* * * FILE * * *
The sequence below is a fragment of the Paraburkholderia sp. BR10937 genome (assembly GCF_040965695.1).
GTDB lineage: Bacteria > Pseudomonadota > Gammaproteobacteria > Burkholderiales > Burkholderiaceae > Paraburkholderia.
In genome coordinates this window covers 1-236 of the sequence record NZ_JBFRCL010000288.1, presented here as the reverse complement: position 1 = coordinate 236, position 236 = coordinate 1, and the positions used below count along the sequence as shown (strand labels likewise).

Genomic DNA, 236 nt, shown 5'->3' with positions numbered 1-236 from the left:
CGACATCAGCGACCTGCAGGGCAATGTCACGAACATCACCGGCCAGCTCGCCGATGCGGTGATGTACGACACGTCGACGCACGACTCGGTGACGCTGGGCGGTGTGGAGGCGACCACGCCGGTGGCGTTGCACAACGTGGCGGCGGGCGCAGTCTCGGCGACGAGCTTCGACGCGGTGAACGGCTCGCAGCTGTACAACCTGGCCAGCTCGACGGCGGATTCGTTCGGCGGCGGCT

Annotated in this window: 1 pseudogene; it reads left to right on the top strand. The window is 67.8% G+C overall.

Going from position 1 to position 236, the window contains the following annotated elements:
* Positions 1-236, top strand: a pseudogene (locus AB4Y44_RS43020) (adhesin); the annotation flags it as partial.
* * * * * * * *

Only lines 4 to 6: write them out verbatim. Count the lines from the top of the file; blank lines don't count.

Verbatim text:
Genomic DNA, 236 nt, shown 5'->3' with positions numbered 1-236 from the left:
CGACATCAGCGACCTGCAGGGCAATGTCACGAACATCACCGGCCAGCTCGCCGATGCGGTGATGTACGACACGTCGACGCACGACTCGGTGACGCTGGGCGGTGTGGAGGCGACCACGCCGGTGGCGTTGCACAACGTGGCGGCGGGCGCAGTCTCGGCGACGAGCTTCGACGCGGTGAACGGCTCGCAGCTGTACAACCTGGCCAGCTCGACGGCGGATTCGTTCGGCGGCGGCT

Annotated in this window: 1 pseudogene; it reads left to right on the top strand. The window is 67.8% G+C overall.